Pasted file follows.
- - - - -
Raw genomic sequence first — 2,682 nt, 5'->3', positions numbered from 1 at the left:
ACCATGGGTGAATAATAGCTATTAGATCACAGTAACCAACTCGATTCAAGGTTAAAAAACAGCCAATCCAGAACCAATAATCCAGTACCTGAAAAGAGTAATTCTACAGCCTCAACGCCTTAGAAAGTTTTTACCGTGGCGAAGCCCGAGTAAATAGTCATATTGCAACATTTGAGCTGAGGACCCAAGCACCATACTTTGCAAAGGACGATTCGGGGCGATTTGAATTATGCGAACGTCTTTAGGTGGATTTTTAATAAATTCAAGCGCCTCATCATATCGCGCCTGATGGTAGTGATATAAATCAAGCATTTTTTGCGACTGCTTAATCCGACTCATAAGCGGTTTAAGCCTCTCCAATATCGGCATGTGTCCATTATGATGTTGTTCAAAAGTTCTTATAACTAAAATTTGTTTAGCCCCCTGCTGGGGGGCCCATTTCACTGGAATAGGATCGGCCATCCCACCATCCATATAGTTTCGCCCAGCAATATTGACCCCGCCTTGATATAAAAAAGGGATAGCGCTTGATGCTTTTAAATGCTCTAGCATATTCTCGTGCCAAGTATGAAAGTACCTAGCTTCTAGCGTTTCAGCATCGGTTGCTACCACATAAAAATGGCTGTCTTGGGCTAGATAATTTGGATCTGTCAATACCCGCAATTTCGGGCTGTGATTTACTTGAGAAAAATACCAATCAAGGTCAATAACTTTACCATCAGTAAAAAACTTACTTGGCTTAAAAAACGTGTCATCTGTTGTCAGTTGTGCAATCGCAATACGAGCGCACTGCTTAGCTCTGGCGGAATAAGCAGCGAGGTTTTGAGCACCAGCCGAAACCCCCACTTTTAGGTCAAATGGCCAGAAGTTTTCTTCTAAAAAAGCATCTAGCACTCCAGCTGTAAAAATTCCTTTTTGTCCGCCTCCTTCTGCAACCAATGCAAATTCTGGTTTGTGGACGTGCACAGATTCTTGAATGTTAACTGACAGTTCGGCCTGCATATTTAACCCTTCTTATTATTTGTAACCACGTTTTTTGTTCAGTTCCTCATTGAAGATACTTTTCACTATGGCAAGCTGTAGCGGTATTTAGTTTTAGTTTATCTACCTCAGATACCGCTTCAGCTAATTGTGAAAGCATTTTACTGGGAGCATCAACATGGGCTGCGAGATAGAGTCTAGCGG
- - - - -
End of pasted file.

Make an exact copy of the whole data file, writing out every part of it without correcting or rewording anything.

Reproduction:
Raw genomic sequence first — 2,682 nt, 5'->3', positions numbered from 1 at the left:
ACCATGGGTGAATAATAGCTATTAGATCACAGTAACCAACTCGATTCAAGGTTAAAAAACAGCCAATCCAGAACCAATAATCCAGTACCTGAAAAGAGTAATTCTACAGCCTCAACGCCTTAGAAAGTTTTTACCGTGGCGAAGCCCGAGTAAATAGTCATATTGCAACATTTGAGCTGAGGACCCAAGCACCATACTTTGCAAAGGACGATTCGGGGCGATTTGAATTATGCGAACGTCTTTAGGTGGATTTTTAATAAATTCAAGCGCCTCATCATATCGCGCCTGATGGTAGTGATATAAATCAAGCATTTTTTGCGACTGCTTAATCCGACTCATAAGCGGTTTAAGCCTCTCCAATATCGGCATGTGTCCATTATGATGTTGTTCAAAAGTTCTTATAACTAAAATTTGTTTAGCCCCCTGCTGGGGGGCCCATTTCACTGGAATAGGATCGGCCATCCCACCATCCATATAGTTTCGCCCAGCAATATTGACCCCGCCTTGATATAAAAAAGGGATAGCGCTTGATGCTTTTAAATGCTCTAGCATATTCTCGTGCCAAGTATGAAAGTACCTAGCTTCTAGCGTTTCAGCATCGGTTGCTACCACATAAAAATGGCTGTCTTGGGCTAGATAATTTGGATCTGTCAATACCCGCAATTTCGGGCTGTGATTTACTTGAGAAAAATACCAATCAAGGTCAATAACTTTACCATCAGTAAAAAACTTACTTGGCTTAAAAAACGTGTCATCTGTTGTCAGTTGTGCAATCGCAATACGAGCGCACTGCTTAGCTCTGGCGGAATAAGCAGCGAGGTTTTGAGCACCAGCCGAAACCCCCACTTTTAGGTCAAATGGCCAGAAGTTTTCTTCTAAAAAAGCATCTAGCACTCCAGCTGTAAAAATTCCTTTTTGTCCGCCTCCTTCTGCAACCAATGCAAATTCTGGTTTGTGGACGTGCACAGATTCTTGAATGTTAACTGACAGTTCGGCCTGCATATTTAACCCTTCTTATTATTTGTAACCACGTTTTTTGTTCAGTTCCTCATTGAAGATACTTTTCACTATGGCAAGCTGTAGCGGTATTTAGTTTTAGTTTATCTACCTCAGATACCGCTTCAGCTAATTGTGAAAGCATTTTACTGGGAGCATCAACATGGGCTGCGAGATAGAGTCTAGCGG